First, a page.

As the world grows thirsty and its water infrastructure becomes leaky, builders and government bodies are now pressed to take a fresh look at old pipes. Market research firm Ceresana (Constance, Germany) projects that global demand for plastic pipes will top 37 million tons in 2023.
Drought awareness is partly responsible for growing interest in pipes. Ceresana’s report on the plastic pipes market points to Brazil as an example, but the South American country is hardly an isolated case; India’s drought has crushed crop yields and California continues to struggle with its own water woes. Global drought conditions highlight the need for municipalities and water utilities to get the most they can out of their water systems by making them as efficient as possible. In the United States, pipes leak an estimated 7 billion gallons of drinking water daily and the country experiences more than 240,000 water main breaks annually, according to the American Society of Civil Engineers.
Water line replacement isn’t the only application driving plastic pipe demand, Ceresana said. Pipe demand is largely driven by civil engineering and building construction work, which requires new pipes for potable water and sewage, as well as protective piping for telecommunications cables. But government austerity can weigh on these investments. Cuts in public sector capital expenditures can lead to reduced private sector infrastructure investments, Ceresana said. Also, the appetite to upgrade water and telecommunications networks varies from country to country.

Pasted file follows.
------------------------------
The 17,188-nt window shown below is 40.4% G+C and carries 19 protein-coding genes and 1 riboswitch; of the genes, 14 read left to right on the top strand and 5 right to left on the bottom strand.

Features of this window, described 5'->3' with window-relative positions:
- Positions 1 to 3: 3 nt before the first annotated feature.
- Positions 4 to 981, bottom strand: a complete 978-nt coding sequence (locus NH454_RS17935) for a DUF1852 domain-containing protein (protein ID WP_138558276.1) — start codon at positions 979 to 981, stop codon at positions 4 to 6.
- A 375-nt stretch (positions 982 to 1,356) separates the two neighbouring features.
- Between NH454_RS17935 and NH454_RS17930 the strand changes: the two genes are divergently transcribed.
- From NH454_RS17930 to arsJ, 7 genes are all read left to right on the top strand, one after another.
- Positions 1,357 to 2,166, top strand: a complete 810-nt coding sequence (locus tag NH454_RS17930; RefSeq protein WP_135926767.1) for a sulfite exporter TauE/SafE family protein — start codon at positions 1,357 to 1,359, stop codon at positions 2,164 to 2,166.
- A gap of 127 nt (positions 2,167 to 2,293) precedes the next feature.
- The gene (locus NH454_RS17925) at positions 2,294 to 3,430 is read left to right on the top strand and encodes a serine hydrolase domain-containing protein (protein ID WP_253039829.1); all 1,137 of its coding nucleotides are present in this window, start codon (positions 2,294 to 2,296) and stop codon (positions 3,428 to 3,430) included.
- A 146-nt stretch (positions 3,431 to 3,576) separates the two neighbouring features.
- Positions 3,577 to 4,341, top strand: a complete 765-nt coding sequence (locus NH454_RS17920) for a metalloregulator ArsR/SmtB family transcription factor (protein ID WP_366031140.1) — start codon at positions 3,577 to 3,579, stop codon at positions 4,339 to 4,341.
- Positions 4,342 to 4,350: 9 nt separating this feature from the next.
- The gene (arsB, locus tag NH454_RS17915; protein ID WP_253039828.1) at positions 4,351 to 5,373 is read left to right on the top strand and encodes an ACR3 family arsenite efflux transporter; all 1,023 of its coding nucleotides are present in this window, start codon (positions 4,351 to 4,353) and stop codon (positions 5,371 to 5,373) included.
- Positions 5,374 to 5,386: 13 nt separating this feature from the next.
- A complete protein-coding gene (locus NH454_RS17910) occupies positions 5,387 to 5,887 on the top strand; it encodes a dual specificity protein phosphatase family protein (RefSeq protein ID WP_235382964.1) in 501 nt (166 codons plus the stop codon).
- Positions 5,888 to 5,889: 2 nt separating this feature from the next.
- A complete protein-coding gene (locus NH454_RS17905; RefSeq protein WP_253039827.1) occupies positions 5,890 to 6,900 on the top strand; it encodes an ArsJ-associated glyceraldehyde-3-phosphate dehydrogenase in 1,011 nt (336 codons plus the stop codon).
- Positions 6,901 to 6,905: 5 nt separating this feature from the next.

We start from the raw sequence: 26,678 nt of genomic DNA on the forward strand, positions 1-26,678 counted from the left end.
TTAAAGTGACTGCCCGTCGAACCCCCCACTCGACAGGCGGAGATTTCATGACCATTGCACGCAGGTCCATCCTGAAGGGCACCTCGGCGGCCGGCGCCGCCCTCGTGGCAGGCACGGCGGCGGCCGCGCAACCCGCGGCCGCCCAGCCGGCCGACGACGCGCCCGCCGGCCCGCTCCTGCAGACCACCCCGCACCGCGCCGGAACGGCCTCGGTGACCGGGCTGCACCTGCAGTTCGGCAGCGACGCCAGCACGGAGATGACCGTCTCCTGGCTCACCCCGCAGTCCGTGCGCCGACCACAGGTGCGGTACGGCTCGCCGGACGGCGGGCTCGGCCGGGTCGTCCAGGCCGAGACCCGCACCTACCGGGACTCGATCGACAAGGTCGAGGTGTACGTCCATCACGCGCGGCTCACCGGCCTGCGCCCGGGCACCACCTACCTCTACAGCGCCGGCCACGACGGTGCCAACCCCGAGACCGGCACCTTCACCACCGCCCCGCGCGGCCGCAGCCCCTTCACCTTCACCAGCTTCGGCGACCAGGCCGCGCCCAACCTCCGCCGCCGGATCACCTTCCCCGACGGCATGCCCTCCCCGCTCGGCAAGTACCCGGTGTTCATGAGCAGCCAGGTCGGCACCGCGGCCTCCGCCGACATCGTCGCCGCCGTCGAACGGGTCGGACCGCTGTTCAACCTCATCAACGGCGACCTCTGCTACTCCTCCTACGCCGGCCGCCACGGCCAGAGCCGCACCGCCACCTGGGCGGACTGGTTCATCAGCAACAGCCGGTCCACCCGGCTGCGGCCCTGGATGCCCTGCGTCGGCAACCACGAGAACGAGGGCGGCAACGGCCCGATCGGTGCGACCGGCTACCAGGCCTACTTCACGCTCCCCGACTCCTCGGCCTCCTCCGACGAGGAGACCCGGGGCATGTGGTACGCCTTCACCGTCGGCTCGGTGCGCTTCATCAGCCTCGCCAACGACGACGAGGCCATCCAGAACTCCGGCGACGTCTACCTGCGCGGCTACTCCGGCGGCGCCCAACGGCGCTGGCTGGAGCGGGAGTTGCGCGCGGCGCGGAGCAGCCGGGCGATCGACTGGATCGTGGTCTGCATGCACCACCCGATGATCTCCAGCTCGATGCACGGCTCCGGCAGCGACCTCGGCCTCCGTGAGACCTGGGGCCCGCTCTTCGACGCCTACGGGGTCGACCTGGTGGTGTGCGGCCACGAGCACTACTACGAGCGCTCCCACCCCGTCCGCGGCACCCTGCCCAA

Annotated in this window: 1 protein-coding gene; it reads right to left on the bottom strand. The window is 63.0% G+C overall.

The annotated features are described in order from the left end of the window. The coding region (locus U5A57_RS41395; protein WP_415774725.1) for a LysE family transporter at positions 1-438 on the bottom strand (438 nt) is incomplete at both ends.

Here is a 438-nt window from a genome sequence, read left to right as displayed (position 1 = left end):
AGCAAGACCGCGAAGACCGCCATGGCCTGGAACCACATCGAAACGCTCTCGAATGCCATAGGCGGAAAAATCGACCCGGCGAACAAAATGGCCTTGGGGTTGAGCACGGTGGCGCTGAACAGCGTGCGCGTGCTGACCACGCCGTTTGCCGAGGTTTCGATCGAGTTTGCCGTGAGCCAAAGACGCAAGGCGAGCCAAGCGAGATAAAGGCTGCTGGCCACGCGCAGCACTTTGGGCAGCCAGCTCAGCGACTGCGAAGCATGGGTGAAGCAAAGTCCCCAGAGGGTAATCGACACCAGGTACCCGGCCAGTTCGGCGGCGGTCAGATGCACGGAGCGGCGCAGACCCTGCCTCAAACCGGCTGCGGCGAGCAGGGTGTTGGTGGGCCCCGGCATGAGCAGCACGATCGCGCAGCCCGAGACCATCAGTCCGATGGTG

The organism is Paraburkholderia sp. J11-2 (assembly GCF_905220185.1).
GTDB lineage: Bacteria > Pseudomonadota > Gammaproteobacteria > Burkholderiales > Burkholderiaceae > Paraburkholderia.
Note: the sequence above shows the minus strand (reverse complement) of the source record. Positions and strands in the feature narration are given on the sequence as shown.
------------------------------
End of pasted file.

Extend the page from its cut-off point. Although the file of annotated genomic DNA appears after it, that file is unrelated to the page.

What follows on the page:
With budget constraints top of mind, Ceresana notes that plastic pipes have advantages compared to other types of pipe materials. Plastic pipes are lighter and less expensive compared to pipes made from steel or stoneware. When they need to be repaired or replaced, plastic pipes can be replaced more quickly. Pipes made from polyvinyl chloride pipes (PVC) are finding use for water, sewage, and cable protection. Nonetheless, pipes made from polypropylene (PP) and polyethylene (PE) are increasingly competing with PVC pipes in potable water applications, Ceresana said.